But it gets worse: the only programming language you can use is Javascript (or something that compiles to it), so you are restricted to the async model of JS – you can’t block, you can’t multithread, and you can’t use things that are not supported for Javascript (also, different browsers have different JS implementations too).

Finally, let’s talk about CSS. Most people say that is not that hard, but let’s pose a challenge: suppose you have three elements at the screen: a title, a menu (the three slashes, or “sandwich menu” as they say), a title and a link. On big screens, you want the menu to be on the left, the title to be just after the menu, and the link to be right aligned. When the user resizes the view, you want to keep the menu at the left, the title to be centered, and the link to be at the line below, centered too. If the user resizes even more, the title should move to the line below, and the sandwich menu will occupy a whole line. It’s nearly impossible to get it right without some “CSS Framework”, and even then is pretty hard…

We are the only ones that have this problem

For the lack of better wording, there are situations that makes whole ecosystems bad – is when people “invent” a way to do things instead of using what is used for other languages. It’s hard to explain without real cases, so I’ll have to mention them here: Monkey-Patching and method_missing in Ruby, the whole “Compiler Pipeline” in Javascript, the annotation and reflection abuse in Java, and DSLs written with macros in LISP-like languages are all good examples.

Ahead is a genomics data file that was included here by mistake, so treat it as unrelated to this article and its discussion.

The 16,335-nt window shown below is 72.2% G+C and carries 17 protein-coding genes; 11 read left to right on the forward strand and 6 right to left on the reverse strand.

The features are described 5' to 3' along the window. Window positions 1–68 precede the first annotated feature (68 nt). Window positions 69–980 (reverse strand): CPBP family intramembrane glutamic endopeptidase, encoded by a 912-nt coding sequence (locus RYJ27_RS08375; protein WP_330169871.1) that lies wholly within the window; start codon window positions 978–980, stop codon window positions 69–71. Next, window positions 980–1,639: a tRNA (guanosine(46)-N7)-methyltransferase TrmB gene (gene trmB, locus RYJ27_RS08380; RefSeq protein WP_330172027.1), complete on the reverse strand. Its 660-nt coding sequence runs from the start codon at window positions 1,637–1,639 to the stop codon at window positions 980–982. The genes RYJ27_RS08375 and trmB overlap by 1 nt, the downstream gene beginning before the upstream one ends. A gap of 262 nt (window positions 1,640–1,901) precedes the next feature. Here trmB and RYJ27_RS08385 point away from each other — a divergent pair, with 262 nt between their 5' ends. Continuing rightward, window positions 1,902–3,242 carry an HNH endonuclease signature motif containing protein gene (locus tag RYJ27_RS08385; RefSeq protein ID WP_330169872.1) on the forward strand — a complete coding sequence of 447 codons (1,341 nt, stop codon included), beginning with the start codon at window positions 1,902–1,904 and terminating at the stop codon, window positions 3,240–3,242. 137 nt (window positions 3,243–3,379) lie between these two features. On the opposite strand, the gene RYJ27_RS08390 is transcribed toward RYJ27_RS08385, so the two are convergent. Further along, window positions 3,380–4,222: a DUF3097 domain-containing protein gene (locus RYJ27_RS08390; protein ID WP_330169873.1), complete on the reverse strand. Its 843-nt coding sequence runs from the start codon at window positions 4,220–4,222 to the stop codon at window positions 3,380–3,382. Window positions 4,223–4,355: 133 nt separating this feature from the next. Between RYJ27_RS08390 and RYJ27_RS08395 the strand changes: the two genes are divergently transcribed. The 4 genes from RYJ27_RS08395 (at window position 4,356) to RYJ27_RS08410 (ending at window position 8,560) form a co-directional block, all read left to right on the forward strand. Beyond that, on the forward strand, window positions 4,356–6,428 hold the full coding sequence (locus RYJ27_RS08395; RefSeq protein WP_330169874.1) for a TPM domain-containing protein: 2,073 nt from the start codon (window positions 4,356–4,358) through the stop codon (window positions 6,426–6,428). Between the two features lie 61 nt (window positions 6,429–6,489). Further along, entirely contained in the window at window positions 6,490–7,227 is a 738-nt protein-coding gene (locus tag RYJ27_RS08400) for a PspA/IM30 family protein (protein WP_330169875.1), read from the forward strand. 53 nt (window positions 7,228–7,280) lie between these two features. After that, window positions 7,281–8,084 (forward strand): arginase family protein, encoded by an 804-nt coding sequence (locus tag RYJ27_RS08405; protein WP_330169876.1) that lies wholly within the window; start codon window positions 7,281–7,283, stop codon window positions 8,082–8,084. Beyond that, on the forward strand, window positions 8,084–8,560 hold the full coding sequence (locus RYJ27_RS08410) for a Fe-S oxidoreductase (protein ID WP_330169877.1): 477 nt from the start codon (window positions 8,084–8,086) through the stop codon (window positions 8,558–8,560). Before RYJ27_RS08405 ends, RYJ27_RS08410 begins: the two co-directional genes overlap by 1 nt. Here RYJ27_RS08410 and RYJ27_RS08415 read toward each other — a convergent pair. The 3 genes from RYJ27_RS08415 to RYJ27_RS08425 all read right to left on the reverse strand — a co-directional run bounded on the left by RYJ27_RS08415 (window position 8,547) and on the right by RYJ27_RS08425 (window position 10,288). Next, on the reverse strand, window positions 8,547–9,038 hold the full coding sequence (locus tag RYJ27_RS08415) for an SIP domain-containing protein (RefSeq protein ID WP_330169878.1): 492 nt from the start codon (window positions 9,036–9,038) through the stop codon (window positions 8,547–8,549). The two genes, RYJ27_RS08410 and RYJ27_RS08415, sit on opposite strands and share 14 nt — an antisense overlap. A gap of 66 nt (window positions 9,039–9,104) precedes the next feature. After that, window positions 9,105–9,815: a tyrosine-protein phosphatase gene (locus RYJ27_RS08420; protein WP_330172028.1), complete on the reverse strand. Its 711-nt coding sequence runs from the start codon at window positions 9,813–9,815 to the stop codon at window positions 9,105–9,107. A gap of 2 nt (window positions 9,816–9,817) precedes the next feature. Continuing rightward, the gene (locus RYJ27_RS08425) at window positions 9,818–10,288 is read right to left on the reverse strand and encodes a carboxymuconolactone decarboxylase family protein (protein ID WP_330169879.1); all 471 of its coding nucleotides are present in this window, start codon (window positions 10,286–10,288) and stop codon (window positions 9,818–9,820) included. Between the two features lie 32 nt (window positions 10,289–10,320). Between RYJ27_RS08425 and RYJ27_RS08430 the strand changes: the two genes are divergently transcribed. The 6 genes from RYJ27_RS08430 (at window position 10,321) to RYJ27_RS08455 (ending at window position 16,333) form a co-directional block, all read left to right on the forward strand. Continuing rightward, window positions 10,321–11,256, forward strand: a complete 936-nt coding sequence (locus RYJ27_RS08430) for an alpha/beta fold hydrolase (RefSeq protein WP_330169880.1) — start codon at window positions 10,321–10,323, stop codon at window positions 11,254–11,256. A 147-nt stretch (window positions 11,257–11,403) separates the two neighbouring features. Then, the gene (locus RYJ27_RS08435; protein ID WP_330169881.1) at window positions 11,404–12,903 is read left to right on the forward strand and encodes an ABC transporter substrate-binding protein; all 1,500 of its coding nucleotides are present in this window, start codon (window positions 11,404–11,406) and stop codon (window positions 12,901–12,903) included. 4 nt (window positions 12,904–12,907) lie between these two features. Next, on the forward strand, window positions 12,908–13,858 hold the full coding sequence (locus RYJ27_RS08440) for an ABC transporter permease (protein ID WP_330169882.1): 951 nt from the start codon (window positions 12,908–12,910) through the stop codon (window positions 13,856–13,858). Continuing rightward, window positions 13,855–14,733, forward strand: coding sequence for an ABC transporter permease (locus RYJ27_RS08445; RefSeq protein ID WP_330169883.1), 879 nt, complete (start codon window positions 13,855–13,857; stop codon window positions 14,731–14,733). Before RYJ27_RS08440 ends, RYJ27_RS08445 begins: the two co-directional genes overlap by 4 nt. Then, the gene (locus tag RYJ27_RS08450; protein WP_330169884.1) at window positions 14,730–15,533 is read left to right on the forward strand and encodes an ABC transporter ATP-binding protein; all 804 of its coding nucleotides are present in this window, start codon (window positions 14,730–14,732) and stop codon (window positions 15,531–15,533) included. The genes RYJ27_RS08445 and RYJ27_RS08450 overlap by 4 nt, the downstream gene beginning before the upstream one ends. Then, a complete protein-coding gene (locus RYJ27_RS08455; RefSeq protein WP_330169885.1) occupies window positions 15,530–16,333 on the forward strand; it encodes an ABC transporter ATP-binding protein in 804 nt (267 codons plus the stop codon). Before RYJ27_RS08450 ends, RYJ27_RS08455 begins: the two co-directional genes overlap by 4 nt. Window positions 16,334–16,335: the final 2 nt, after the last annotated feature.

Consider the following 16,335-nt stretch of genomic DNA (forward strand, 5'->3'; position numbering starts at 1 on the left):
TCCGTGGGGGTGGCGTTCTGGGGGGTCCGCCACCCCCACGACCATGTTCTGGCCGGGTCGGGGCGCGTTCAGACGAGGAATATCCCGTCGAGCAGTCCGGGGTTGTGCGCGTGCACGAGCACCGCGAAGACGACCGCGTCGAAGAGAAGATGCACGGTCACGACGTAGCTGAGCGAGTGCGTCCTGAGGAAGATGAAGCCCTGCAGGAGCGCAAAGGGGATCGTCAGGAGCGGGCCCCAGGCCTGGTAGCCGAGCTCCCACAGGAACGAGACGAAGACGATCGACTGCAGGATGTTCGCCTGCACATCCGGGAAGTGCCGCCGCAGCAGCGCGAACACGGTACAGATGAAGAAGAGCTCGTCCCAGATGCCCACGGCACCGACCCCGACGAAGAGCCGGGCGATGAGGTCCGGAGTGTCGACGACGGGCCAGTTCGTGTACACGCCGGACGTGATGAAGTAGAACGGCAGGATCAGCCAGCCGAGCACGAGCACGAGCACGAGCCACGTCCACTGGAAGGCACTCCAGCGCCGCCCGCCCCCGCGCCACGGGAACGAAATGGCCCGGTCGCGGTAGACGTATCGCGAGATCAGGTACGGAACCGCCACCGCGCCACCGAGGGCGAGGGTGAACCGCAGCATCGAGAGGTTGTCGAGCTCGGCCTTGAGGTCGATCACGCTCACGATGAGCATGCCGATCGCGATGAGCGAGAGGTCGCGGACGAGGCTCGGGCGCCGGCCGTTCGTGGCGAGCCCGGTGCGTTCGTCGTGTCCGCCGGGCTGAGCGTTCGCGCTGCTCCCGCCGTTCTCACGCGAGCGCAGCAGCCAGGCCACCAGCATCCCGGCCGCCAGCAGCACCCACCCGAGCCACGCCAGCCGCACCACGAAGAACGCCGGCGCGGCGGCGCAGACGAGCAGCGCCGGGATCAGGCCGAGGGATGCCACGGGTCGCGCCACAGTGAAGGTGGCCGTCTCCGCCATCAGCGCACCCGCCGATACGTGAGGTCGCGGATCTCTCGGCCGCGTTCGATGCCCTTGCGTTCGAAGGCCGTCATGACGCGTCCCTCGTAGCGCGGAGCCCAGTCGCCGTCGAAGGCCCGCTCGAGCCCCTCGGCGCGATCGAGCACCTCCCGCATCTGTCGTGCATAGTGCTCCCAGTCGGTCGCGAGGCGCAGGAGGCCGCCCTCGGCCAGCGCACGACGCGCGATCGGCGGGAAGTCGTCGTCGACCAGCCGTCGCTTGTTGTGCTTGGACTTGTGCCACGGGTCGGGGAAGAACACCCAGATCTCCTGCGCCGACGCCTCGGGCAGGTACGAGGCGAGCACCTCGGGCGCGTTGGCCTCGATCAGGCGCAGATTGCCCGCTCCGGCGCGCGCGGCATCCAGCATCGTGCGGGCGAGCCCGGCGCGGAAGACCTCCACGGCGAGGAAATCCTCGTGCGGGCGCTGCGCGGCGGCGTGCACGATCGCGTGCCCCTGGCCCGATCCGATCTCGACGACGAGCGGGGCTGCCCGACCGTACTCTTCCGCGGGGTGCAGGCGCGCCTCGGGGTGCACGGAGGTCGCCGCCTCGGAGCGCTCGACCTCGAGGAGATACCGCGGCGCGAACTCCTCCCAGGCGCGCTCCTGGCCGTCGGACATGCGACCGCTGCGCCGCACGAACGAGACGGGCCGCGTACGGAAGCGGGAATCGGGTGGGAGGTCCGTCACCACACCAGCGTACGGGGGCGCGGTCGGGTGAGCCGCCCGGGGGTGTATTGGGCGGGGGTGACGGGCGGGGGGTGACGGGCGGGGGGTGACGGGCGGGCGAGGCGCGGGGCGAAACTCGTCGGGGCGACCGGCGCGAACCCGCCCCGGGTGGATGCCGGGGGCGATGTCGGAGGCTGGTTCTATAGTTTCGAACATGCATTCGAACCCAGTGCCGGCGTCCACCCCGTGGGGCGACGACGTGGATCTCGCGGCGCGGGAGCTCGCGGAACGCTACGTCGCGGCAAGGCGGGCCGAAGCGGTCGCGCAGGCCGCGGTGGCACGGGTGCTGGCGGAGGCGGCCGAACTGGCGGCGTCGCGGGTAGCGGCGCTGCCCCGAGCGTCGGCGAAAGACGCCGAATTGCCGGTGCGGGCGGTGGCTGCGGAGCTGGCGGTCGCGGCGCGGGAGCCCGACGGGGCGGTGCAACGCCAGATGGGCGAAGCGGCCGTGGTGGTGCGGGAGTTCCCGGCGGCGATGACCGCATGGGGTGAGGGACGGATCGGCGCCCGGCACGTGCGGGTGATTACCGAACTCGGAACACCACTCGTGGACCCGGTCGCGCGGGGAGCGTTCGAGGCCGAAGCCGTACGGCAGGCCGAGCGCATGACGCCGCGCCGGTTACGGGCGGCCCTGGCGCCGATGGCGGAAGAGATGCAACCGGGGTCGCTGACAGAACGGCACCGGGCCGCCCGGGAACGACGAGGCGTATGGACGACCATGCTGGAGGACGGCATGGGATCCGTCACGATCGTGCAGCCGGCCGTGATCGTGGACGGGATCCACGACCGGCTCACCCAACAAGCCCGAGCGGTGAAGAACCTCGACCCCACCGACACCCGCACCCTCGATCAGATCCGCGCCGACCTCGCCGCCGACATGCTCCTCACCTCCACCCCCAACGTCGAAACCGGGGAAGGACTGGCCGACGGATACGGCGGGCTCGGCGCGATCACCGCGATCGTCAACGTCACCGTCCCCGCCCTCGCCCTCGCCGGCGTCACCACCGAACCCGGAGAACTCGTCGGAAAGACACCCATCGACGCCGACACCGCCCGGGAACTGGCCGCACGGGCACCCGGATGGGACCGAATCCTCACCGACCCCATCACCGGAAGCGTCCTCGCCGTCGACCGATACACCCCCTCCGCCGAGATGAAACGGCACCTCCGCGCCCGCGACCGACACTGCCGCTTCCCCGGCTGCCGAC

The question is: do you really think your problem is so unique, that nobody had to solve this before? Let’s look at my new nightmare: React-Native. In React-Native, people publish NPM packages in “source” format, with the extension .js. So it means that, to be able to even use some libraries, you have to transpile them… which is incredibly complicated if you need to use ClojureScript, or any language that compiles to Javascript and integrates with NPM. Because these .js files that you require are not valid Javascript, so you can’t require them. All of this… for what reason?

What’s even worse is that, even if you do transpile them, it still will not work. And the reason is that they have Metro on the play – another bundler that will detect if you are running on Android or on iOS and include the right file on the pipeline, besides doing more things too. And all that… for what reason, exactly? Can’t we just do an if(isAndroid()} { return useAndroidImplementation() } like everybody else is doing? Is it really necessary to have two different bundlers? Finally, this is even worse for tests – you can’t require('react-native') on your test code, because, first, the files are not JS, and second, because all the necessary files are not even there… so the answer was to write a test runner that can mock require. Yes, that’s right – they mock the package resolution system!

For Ruby, monkey-patching. We have multiple things we could be using: Factory Methods, Factory Objects, Inheritance, pure functions, etc… so why even use Monkey Patch? Why even have it? Most people agree that’s not a good practice, but they keep using it because “it solves problems that we could not solve otherwise”.